Aside from being tormented by his own art, Johan is stalked by other inhabitants on the not-so-secluded island. One yammering fool bugs Johan so much that he retaliates with violence. The relentless pestering of their neighbors eventually garners an invitation to a nearby castle for a soiree. Reluctantly, Johan accepts the invitation. All the while, his madness is spiraling further out of control, resulting in fearful, sleepless nights. He alludes to the title “Hour of the Wolf” as being an unspecific time between dusk and dawn when “ghosts and demons are most powerful…when most people die and when most children are born.” He is suffering from insomnia, but nightmares haunt him still.
Once the party scene at the castle begins the weirdness emerges. The guests are at once both amicable and creepy. Johan and Alma are ill at ease. The party-goers hover around them speaking of strange things as the camera pans the crowd in a dizzying manner. The atmosphere becomes claustrophobic and stifling, bringing to mind the end scenes in Rosemary’s Baby when Mia Farrow is ganged up on by her Satan-loving neighbors. These revelers seem even more menacing. What good castle party doesn’t have a surreal puppet show set to Mozart’s “The Magic Flute?” We get one here, and it’s a truly unsettling scene. After the uncomfortable first party comes to an end, a second invitation is extended to Johan to come to the castle alone. This time it is promised that his former mistress Veronica Volger, a demon from Johan’s past that he feels compelled to confront, will be in attendance. In the final scenes before they meet again, we witness just how cracked Johan has become.
The creepy “others” of the castle become the monsters of his drawings. They promise to reunite him with Veronica, but before they do they sprout bird wings; walk up walls and onto the ceiling; and “prophetically” peel off their face after removing a hat. Surprisingly horrific stuff from Bergman, who’s often dreamlike but never quite this nightmarish. If more of these weird images were scattered throughout earlier scenes, we definitely would have had a List-worthy movie here. Instead, we get about 15 minutes of weird goodies. I understand how we sometimes need to see the slow descent into madness, I just really wanted more. I immediately re-watched those final 15 minutes over again thinking to myself how bizarre and frightening it is. I have a feeling I’ll revisit the entire movie again soon, as I think it will become more rewarding with subsequent viewings. This is certainly a worthwhile venture into a very dark place.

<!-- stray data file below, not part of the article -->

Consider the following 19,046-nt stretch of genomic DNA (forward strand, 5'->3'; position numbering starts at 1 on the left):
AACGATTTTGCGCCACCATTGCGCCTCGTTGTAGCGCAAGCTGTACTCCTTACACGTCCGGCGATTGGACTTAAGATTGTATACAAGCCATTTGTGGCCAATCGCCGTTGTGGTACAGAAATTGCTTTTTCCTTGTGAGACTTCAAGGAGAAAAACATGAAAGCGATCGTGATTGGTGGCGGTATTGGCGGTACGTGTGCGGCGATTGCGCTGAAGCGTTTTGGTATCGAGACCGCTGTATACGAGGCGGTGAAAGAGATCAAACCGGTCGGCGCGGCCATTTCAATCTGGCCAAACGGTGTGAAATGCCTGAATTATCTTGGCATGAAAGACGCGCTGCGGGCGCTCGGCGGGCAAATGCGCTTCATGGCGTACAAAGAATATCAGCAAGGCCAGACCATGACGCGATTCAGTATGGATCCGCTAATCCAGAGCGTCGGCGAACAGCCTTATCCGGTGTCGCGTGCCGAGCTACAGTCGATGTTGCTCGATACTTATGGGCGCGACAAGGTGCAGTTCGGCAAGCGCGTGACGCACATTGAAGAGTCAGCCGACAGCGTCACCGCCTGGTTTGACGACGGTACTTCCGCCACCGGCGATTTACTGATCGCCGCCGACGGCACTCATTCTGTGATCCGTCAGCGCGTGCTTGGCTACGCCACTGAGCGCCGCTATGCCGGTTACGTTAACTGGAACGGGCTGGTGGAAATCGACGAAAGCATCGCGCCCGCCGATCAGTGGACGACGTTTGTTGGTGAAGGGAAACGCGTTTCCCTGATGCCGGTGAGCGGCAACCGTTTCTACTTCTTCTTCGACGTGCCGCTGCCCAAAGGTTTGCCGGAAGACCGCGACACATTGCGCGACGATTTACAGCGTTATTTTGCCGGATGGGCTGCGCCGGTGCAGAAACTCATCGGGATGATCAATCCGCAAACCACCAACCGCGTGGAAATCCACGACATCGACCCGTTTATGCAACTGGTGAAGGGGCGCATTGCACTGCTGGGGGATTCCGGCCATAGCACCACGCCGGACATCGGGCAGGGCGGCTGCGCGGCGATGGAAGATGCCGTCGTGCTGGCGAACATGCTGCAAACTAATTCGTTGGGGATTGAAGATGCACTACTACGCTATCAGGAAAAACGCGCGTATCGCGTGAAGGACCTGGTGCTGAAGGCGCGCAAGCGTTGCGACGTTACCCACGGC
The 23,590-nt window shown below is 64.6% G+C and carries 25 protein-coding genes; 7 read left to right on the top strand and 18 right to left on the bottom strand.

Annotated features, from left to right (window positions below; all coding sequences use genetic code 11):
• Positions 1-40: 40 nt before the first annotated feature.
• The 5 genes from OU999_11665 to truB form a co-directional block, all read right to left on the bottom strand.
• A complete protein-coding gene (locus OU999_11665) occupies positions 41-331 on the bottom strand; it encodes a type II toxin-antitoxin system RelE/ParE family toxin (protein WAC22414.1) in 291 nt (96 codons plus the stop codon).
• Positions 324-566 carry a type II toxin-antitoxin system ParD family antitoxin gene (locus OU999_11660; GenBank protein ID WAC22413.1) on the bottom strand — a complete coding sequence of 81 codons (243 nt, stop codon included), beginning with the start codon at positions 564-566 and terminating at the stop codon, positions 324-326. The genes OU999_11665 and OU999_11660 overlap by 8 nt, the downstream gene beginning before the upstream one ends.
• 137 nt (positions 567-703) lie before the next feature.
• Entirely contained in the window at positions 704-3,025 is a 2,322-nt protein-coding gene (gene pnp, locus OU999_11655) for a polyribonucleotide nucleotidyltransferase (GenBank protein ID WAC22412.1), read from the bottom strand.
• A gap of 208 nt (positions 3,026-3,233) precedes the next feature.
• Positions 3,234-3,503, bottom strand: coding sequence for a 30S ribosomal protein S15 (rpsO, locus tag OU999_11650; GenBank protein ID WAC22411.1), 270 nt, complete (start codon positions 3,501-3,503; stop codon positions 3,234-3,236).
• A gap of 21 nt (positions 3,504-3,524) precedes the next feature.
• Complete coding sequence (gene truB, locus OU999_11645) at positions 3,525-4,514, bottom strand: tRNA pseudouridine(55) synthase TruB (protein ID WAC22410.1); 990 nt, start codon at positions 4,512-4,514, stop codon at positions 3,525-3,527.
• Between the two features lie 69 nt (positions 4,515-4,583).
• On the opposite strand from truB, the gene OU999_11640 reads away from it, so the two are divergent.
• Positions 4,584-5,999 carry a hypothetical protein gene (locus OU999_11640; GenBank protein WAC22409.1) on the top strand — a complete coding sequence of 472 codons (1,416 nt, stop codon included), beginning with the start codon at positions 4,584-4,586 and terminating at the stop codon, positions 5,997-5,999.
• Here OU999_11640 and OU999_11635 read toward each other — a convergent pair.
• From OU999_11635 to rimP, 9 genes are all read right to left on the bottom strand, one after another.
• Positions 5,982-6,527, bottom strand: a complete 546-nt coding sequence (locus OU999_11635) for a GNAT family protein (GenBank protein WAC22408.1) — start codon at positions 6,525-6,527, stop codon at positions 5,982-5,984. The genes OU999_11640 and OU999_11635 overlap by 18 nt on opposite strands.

WHAT THE CRITICS SAY:
“Bergman penetrates the man’s subconscious to extract a series of bizarre nightmares and imaginations. He slips these hallucinations back and forth across the line of reality, so that occasionally what seems to be a dream becomes gruesomely real… we allow the images to slip past the gates of logic and enter the deeper levels of our mind, and if we accept Bergman’s horror story instead of questioning it, ‘Hour of the Wolf’ works magnificently. So delicate is the wire it walks, however, that the least hostility from the audience can push it across into melodrama.”–Roger Ebert, The Chicago Sun-Times (contemporaneous)
(This movie was nominated for review by reader “George.” Suggest a weird movie of your own here.)